Trump administration modified limits on drone strikes, commando raids

by | Apr 4, 2018 | Industry News, Info

Back in 2017, the Trump administration prepared to undertake changes to the Obama-era guidelines and limits on how drone strikes and overseas commando raids are conducted, allowing for far less restrictions on their use, including the potential for strikes in countries where the US is not currently operating in a counter-terrorist capacity.

With regards to drone strikes, national security advisers have proposed that drone strikes not be limited to “high value targets” – those targets with a leadership or high level operational role that poses a “continuing and imminent threat” to American lives – but instead be expanded to include all members of a militant organisation in a conflict zone.

It would also be the case that both drone strikes and special forces raids would no longer undergo high-level vetting before approval.  Under Obama, the “Disposition Matrix” was developed primarily by the National Counterterrorism Centre, with input from multiple agencies and in consultation with the CIA Director and JSOC, with the final authority to authorise a strike residing with the President.

An expansion of the War on Terrorism

The end result of these policies will undoubtedly be an expansion of US military action against terrorist groups not only in the Middle East and Afghanistan-Pakistan region, but likely extending into African conflict zones and Central Asia where the US does not current operate in this capacity.  It will also almost certainly result in an increased number of strikes in existing combat zones.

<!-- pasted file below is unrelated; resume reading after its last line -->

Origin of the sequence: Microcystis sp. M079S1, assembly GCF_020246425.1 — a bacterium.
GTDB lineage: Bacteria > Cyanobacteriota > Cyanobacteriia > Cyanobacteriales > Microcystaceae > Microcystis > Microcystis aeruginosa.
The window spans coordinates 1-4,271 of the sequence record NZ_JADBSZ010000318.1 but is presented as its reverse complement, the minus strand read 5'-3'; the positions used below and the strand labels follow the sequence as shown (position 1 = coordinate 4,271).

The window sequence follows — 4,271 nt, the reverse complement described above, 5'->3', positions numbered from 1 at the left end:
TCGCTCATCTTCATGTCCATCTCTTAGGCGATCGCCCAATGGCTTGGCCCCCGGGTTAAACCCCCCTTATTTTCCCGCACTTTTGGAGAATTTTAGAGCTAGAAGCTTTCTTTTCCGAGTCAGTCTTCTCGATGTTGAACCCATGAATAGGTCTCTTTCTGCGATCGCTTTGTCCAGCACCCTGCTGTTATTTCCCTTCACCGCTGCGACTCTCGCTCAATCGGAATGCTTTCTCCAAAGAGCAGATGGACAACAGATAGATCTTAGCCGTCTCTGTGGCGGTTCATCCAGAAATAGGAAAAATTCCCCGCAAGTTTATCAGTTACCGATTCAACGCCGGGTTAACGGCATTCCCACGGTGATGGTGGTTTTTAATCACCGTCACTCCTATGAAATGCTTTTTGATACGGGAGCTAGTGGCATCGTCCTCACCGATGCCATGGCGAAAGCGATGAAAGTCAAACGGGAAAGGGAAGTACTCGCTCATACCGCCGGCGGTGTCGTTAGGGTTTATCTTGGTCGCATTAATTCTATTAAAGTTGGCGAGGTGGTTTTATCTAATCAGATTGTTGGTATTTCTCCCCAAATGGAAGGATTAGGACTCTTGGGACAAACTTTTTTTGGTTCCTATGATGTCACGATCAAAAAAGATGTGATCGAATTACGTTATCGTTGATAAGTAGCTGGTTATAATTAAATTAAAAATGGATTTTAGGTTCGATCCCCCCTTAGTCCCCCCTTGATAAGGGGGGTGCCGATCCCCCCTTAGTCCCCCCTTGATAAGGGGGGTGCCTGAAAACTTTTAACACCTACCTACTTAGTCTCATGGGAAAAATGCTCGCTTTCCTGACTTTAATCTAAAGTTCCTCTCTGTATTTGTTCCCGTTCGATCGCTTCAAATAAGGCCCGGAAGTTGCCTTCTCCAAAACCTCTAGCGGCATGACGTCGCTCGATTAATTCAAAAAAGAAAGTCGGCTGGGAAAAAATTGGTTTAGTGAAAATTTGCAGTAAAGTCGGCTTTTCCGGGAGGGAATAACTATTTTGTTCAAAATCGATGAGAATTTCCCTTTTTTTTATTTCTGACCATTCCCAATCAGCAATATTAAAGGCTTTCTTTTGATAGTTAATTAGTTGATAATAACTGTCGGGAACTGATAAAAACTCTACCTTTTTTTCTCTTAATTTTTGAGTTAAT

The Trump administration has agreed to keep in place Obama-era rules which required strikes to have a near certainty that no nearby civilians would be killed, however this is not likely to reassure human rights activists such as Amnesty International, who have said some previous strikes may amount to “war crimes”.  According to the Bureau for Investigative Journalism, between 384 and 807 civilians were killed in strikes in Yemen, Somalia and Pakistan between 2009 and 2015.  This has in particular contributed to tensions between the USA and Pakistan in recent years, with Pakistan calling the strikes illegal and a violation of their territorial integrity.

There has already been concerned raised about loosened restrictions on conventional military air-strikes by US forces in Iraq and Syria, which saw a jump in the number of reported civilian casualties in the first 3 months of 2017.  Some analysts have suggested this increase could be in part attributed to changes in procedure by the Trump administration, which shifted more control for authorising air-strikes to the Pentagon.

Marc Simms is an occasional blogger for Proelium Law LLP. Marc holds a MLitt in Terrorism Studies and a Masters in International Relations, both from St Andrews. His particular interests are in emerging international security issues, unconventional warfare and terrorism.


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